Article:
From: Jeff Garland (jeff_at_[hidden])
Date: 2005-06-24 20:50:48
On Thu, 23 Jun 2005 13:06:30 +0000 (UTC), Martin wrote
> 1. The date_time library in the currenct CVS doesn't follow the
> standard formatted input/output requirements in the C++ standard.
> stringstream s("205-Jan-01");
> date d;
> s >> d;
> will throw "Year out of valid range" exception instead of just
> setting the badbit.
True -- should fix that.
> 2. The default date format is "%Y-%b-%d" which is very confusing
> since it is using a date order that is not common in english
> speaking countries while it uses english month names. The default
> format should be "%x".
I understand your point of view, but my priority is to be backward compatible
with the 1.32 date-time release. In addition, %x uses 2 digit years in the
standard C locale -- this is a huge problem. When I wrote the very first
operator<< for date-time I very specifically choose the current form because
it is logical and clear. It uses iso ordering -- largest to smallest element.
The short month names ensure there can be no confusion about what element is
the month and which is the day. No english speaking person I've met (and I'll
bet alot of non-english speakers) has trouble figuring out this date:
but lots of people are potentially confused by:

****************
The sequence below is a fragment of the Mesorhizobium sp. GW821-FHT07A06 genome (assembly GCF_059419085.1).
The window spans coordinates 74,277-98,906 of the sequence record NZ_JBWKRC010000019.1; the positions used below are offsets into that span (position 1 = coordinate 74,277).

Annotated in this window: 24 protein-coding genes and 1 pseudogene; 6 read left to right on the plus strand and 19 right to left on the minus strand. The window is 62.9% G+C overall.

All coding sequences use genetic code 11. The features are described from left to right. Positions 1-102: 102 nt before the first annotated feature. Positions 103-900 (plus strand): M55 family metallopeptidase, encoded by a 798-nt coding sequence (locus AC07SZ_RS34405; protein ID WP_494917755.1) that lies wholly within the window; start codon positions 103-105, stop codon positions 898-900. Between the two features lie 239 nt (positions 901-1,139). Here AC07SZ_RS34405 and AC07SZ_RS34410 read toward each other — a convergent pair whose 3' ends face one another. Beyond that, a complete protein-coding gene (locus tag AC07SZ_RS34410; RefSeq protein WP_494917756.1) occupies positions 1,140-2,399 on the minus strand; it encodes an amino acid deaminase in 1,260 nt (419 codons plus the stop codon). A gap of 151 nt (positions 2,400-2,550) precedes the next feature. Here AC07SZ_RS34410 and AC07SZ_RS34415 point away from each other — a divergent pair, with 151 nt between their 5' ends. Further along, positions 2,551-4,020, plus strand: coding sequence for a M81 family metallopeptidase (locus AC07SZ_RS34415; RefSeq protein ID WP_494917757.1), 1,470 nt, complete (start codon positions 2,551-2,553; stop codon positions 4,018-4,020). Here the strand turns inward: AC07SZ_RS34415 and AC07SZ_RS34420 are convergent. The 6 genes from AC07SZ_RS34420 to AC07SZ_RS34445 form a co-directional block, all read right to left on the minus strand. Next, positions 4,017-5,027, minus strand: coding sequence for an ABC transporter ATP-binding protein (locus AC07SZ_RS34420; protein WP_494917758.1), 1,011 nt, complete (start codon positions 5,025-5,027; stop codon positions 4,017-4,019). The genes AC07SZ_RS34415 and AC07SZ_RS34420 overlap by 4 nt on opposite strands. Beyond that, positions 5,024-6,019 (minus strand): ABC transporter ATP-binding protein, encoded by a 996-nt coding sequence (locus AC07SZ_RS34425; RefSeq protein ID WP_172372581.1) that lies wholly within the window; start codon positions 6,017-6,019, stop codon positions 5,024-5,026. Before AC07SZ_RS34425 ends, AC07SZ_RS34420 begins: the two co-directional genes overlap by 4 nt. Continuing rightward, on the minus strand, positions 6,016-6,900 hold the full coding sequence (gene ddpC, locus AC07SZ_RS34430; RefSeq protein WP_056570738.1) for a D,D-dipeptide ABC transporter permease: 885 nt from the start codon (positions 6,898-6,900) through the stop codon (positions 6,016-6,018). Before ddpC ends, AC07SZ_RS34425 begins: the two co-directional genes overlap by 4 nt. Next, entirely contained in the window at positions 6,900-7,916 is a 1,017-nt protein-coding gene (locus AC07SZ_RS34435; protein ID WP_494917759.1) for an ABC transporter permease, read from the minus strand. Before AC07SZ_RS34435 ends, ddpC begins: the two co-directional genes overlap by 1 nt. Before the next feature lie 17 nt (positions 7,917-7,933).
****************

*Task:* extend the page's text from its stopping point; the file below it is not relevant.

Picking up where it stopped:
and it becomes utterly hopeless with:
> (I know this will create problems with input parsing on some STL
> libraries but I think it is a better than the current solution where
> almost nobody can use the default).
People have been using this default up till now. And frankly all defaults are
questionable anyway because most of the real-world apps I've seen end up with
a small handful of formats they need to support.
> 3. The streaming functions all add a new facet to the locale if no
> current facet has been imbued. Wouldn't it be better to either have
> a singleton "default" facet for all streams or imbue the facet to
> the global locale instead?
As to the singleton -- well it raises all sorts of possible lifecycle
problems. Basically the current scheme optimizes for the case where a stream
is used repeatedly and works even if you aren't using the global locale.
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